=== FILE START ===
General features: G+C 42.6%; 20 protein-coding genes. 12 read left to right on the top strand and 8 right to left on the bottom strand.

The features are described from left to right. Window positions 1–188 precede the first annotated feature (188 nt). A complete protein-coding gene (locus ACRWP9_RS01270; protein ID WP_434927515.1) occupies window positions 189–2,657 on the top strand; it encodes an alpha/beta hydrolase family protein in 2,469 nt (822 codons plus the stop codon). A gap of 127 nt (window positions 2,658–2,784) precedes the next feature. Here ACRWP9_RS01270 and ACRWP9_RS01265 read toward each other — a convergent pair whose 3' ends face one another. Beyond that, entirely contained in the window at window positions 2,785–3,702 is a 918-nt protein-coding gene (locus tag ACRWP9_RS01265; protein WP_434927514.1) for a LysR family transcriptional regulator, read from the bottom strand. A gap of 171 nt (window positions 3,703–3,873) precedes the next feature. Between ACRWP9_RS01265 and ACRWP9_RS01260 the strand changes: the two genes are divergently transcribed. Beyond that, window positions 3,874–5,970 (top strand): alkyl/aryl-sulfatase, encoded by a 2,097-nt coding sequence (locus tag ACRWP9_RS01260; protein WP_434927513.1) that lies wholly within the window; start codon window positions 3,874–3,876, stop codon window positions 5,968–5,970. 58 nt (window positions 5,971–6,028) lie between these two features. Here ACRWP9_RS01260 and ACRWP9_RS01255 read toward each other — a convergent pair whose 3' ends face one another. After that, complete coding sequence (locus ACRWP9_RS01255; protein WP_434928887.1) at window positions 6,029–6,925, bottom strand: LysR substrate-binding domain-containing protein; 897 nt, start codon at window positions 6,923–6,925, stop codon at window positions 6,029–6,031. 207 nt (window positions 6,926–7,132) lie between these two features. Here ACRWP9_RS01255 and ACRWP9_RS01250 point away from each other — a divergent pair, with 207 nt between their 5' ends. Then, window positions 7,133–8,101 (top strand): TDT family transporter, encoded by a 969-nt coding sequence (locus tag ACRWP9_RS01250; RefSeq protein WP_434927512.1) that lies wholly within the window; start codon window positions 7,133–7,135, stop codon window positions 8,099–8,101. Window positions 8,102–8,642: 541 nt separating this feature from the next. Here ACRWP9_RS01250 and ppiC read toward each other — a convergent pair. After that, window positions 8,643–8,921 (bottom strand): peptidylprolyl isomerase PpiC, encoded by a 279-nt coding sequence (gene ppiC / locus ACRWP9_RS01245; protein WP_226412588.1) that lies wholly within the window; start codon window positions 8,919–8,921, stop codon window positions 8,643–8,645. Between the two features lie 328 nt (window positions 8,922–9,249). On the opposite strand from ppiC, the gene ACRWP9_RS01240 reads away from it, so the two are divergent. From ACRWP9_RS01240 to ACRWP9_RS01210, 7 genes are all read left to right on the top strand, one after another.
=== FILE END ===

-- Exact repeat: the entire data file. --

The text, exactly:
General features: G+C 42.6%; 20 protein-coding genes. 12 read left to right on the top strand and 8 right to left on the bottom strand.

The features are described from left to right. Window positions 1–188 precede the first annotated feature (188 nt). A complete protein-coding gene (locus ACRWP9_RS01270; protein ID WP_434927515.1) occupies window positions 189–2,657 on the top strand; it encodes an alpha/beta hydrolase family protein in 2,469 nt (822 codons plus the stop codon). A gap of 127 nt (window positions 2,658–2,784) precedes the next feature. Here ACRWP9_RS01270 and ACRWP9_RS01265 read toward each other — a convergent pair whose 3' ends face one another. Beyond that, entirely contained in the window at window positions 2,785–3,702 is a 918-nt protein-coding gene (locus tag ACRWP9_RS01265; protein WP_434927514.1) for a LysR family transcriptional regulator, read from the bottom strand. A gap of 171 nt (window positions 3,703–3,873) precedes the next feature. Between ACRWP9_RS01265 and ACRWP9_RS01260 the strand changes: the two genes are divergently transcribed. Beyond that, window positions 3,874–5,970 (top strand): alkyl/aryl-sulfatase, encoded by a 2,097-nt coding sequence (locus tag ACRWP9_RS01260; protein WP_434927513.1) that lies wholly within the window; start codon window positions 3,874–3,876, stop codon window positions 5,968–5,970. 58 nt (window positions 5,971–6,028) lie between these two features. Here ACRWP9_RS01260 and ACRWP9_RS01255 read toward each other — a convergent pair whose 3' ends face one another. After that, complete coding sequence (locus ACRWP9_RS01255; protein WP_434928887.1) at window positions 6,029–6,925, bottom strand: LysR substrate-binding domain-containing protein; 897 nt, start codon at window positions 6,923–6,925, stop codon at window positions 6,029–6,031. 207 nt (window positions 6,926–7,132) lie between these two features. Here ACRWP9_RS01255 and ACRWP9_RS01250 point away from each other — a divergent pair, with 207 nt between their 5' ends. Then, window positions 7,133–8,101 (top strand): TDT family transporter, encoded by a 969-nt coding sequence (locus tag ACRWP9_RS01250; RefSeq protein WP_434927512.1) that lies wholly within the window; start codon window positions 7,133–7,135, stop codon window positions 8,099–8,101. Window positions 8,102–8,642: 541 nt separating this feature from the next. Here ACRWP9_RS01250 and ppiC read toward each other — a convergent pair. After that, window positions 8,643–8,921 (bottom strand): peptidylprolyl isomerase PpiC, encoded by a 279-nt coding sequence (gene ppiC / locus ACRWP9_RS01245; protein WP_226412588.1) that lies wholly within the window; start codon window positions 8,919–8,921, stop codon window positions 8,643–8,645. Between the two features lie 328 nt (window positions 8,922–9,249). On the opposite strand from ppiC, the gene ACRWP9_RS01240 reads away from it, so the two are divergent. From ACRWP9_RS01240 to ACRWP9_RS01210, 7 genes are all read left to right on the top strand, one after another.